WASHINGTON — With security and economic conditions in Afghanistan already in dire straits, the chairman of the Joint Chiefs of Staff said Thursday that the situation there would probably only worsen next year.

“The trends across the board are not going in the right direction,” the chairman, Adm. Mike Mullen, told reporters. “And I would anticipate next year would be a tougher year.”

U.S. Chairman of the Joint Chiefs of Staff Admiral Mike Mullen ... 
U.S. Chairman of the Joint Chiefs of Staff Admiral Mike Mullen gestures as he addresses the media in Ankara in this September 15, 2008 file photo.REUTERS/Umit Bektas

Admiral Mullen said Afghanistan was likely to continue what a new intelligence assessment calls “a downward spiral” barring rapid, major improvements to curb Afghanistan’s booming heroin trade, bolster district and tribal leaders to offset a weak central government in Kabul, breathe life into a flagging economy, and stem the flow of militants who are carrying out increasingly sophisticated attacks from safe havens in Pakistan.

Admiral Mullen struck a pessimistic note when asked about the likelihood of those badly needed changes falling into place. “Both the trends and the status specifically of where we are on those other things right now would indicate that the trends are going to continue,” he said.

Read the rest:
http://www.nytimes.com/2008/10/10/
world/asia/10military.html?_r=1&hp&oref=slogin

Al Qaeda seen planning another attack on U.S.

February 6, 2008

By Sara A. Carter
The Washington Times 
February 6, 2008

Senior al Qaeda leaders have diverted operatives from Iraq across the globe and are increasing preparations to strike the United States, senior intelligence officials told the Senate Select Committee on Intelligence yesterday. They said the terrorists had plans to attack the White House as recently as 2006.
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“Al Qaeda is improving the last key aspect of its ability to attack the U.S. — the identification, training and positioning of operatives for an attack in the homeland,” said Michael McConnell, director of national intelligence, which oversees all 16 U.S. intelligence agencies.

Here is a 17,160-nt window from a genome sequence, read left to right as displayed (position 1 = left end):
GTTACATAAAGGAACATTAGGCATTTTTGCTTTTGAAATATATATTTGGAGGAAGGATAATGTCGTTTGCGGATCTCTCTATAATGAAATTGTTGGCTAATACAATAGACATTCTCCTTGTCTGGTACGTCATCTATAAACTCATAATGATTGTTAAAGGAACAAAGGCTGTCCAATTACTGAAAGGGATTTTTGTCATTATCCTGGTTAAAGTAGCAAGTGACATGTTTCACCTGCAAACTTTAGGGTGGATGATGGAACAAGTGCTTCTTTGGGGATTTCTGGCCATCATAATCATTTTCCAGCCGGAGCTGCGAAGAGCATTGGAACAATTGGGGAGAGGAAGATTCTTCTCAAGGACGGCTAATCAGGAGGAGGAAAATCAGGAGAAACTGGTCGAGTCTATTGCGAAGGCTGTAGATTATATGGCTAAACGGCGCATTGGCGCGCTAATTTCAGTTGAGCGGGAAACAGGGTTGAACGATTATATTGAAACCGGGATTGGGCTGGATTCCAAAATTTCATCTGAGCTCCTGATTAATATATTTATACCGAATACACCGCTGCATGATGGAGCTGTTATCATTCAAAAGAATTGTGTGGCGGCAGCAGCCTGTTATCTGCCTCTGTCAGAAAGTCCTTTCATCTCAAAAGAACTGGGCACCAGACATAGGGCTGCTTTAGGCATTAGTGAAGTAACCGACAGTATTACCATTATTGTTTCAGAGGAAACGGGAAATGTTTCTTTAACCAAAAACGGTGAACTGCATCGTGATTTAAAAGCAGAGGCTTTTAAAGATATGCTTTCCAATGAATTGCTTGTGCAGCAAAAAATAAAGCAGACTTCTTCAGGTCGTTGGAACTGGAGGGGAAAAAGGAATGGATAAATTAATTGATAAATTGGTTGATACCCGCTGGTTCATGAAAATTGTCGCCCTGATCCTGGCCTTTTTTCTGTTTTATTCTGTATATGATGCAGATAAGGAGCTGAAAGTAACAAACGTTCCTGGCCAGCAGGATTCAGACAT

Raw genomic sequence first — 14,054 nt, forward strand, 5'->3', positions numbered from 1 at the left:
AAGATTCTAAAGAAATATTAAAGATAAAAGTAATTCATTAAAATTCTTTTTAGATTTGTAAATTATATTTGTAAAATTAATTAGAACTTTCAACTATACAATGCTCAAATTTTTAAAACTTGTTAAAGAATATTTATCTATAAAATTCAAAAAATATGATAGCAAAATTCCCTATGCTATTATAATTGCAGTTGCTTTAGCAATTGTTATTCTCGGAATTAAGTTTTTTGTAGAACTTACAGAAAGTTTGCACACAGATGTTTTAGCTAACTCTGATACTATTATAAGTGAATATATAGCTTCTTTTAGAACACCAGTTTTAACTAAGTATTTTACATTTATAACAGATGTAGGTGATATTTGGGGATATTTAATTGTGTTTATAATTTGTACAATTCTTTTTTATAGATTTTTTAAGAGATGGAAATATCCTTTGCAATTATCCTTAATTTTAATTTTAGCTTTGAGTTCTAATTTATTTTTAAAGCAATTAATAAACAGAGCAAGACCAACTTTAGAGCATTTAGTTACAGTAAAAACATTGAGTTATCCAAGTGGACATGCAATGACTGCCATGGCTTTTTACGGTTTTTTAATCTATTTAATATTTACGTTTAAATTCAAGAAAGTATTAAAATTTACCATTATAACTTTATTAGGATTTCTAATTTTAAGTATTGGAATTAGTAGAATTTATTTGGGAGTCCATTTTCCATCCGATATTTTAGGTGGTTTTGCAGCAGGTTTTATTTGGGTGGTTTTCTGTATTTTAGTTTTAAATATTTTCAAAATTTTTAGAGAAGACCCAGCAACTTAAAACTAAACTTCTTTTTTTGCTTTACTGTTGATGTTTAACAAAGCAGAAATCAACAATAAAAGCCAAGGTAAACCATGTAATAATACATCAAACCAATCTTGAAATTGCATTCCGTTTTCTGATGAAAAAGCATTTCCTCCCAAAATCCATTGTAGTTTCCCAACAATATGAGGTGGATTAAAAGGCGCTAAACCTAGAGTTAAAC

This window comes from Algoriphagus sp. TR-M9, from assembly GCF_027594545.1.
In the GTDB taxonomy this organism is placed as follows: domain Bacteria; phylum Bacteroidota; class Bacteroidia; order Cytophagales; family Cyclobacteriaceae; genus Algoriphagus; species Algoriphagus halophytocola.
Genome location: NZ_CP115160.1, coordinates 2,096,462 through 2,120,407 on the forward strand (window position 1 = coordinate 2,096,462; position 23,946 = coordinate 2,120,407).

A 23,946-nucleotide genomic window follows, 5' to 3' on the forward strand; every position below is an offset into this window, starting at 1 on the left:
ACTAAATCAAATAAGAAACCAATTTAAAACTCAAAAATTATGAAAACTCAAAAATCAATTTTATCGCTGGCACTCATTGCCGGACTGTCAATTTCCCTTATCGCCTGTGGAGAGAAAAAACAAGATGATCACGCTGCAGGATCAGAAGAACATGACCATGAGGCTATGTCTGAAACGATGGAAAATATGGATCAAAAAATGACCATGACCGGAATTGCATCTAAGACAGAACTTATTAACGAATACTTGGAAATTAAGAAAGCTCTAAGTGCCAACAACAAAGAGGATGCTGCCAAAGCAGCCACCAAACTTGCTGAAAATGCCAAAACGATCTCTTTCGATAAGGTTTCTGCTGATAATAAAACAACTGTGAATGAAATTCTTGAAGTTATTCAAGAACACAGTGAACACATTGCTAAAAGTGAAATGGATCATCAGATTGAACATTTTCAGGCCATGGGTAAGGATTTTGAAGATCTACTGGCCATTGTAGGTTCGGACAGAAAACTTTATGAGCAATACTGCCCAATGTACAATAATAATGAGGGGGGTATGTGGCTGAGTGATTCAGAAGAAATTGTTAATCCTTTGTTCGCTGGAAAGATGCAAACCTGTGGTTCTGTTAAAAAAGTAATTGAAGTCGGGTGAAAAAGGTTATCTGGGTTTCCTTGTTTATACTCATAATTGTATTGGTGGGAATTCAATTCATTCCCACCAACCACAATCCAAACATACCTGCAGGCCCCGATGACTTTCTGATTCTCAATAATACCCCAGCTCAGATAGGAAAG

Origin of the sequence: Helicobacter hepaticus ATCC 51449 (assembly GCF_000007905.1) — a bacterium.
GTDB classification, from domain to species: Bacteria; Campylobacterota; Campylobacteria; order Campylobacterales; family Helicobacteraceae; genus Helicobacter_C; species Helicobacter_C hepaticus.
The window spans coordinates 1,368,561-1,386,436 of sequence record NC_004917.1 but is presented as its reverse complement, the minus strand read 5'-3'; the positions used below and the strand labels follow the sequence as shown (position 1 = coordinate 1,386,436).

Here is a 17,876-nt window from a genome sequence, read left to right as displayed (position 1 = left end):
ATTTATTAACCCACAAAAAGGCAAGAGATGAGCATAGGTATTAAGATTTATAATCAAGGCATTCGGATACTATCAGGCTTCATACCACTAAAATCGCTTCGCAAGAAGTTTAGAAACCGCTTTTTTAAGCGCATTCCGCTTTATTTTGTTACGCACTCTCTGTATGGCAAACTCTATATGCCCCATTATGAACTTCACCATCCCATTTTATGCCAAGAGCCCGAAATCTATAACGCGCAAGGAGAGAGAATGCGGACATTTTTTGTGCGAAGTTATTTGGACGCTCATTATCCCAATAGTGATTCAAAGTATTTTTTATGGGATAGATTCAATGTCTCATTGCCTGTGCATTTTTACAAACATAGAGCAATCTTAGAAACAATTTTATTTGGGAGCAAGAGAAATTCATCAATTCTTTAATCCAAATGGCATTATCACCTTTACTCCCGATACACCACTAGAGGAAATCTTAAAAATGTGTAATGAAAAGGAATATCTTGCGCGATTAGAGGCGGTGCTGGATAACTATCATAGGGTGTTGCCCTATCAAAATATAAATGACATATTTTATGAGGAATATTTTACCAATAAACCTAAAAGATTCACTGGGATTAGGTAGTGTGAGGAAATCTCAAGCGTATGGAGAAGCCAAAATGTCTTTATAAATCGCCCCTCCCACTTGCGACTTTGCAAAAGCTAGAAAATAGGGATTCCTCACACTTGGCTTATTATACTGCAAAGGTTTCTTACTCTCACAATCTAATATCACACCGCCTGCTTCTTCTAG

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Intelligence officials also said they used a controversial interrogation tactic known as “waterboarding”….

Read the rest:
 http://www.washingtontimes.com/apps/pbcs.dll/article?AID=/20080206/NATION/604494540/1001

Related:
Pakistan: Militants declare cease-fire

SecDef Gates, Admiral Mullen Testify Before SASC

Pakistan’s al Qaeda alarms Pentagon

January 12, 2008

By Sara A. Carter
The Washington Times 
January 12, 2008

The Pentagon is “extremely concerned” about the emergence of al Qaeda in Pakistan, Adm. Michael Mullen, chairman of the Joint Chiefs of Staff, said yesterday.
Chairman of the Joint Chiefs of Staff Adm. Michael Mullen

Chairman of the Joint Chiefs of Staff Adm. Michael Mullen (Associated Press)

“There are concerns now about how much [al Qaeda] turned inward, literally, inside Pakistan, as well as the kind of planning, training, financing and support that the worldwide effort is,” Adm. Mullen said.

“So, [the Pentagon is] extremely, extremely concerned about that, and I think continued pressure there will have to be brought,” he said.

Adm. Mullen added, however, that “Pakistan is a sovereign country and certainly it’s really up to … President Musharraf and certainly his advisers and his military to address that problem directly.”

Read the rest:
http://www.washingtontimes.com/apps/pbcs.dll/article?AID=/20080112/NATION/77666783/1001

Pentagon Gives Further Discussion Of Iranian Boat Incident

January 12, 2008
By LOLITA C. BALDOR, Associated Press Writer 

WASHINGTON – Recent clashes between Iranian and U.S. Navy forces in the Persian Gulf reflect Iran‘s shifted military strategy to use its Revolutionary Guard’s fast boats more aggressively in the region, the top U.S. military officer said Friday.

In a confrontation Sunday — captured on a 36-minute video the Pentagon made public Friday — military officials said boxes were thrown into the water by the Iranians, triggering concerns about potential mine threats. And in an incident last month, a U.S. ship fired warning shots at a rapidly approaching Iranian boat.

Admiral William Fallon

While there are lingering questions about the origin of menacing verbal threats heard during the confrontation…

Read the rest:
 http://news.yahoo.com/s/ap/20080112/ap_on_go_
ca_st_pe/us_iran;_ylt=AtDiluhQytzkA7EafI.
M2CKs0NUE

Chairman of the Joint Chiefs Admiral Mullen Gives First Press Conference

January 11, 2008

By John E. Carey
Peace and Freedom
January 11, 2008

Chairman of the U.S. Joint Chiefs of Staff Admiral Mike Mullen gave a press conference in the Pentagon on Friday morning during which he discussed the stresses on the U.S. military due to operations in Iraq and Afghanistan as well as operations in the Persian Gulf and the situation in Pakistan.

Chairman of the Joint Chiefs of Staff Adm. Michael Mullen speaks ...
Chairman of the Joint Chiefs of Staff Adm. Michael Mullen speaks during a press conference at the Pentagon in Washington, Friday, Jan. 11, 2008. The recent confrontation between Iranian and U.S. navy forces in the Persian Gulf reflects a shift in military strategy by Tehran to use its Revolutionary Guard’s fast boats in a more aggressive manner in the region, Mullen said.
(AP Photo/Gerald Herbert)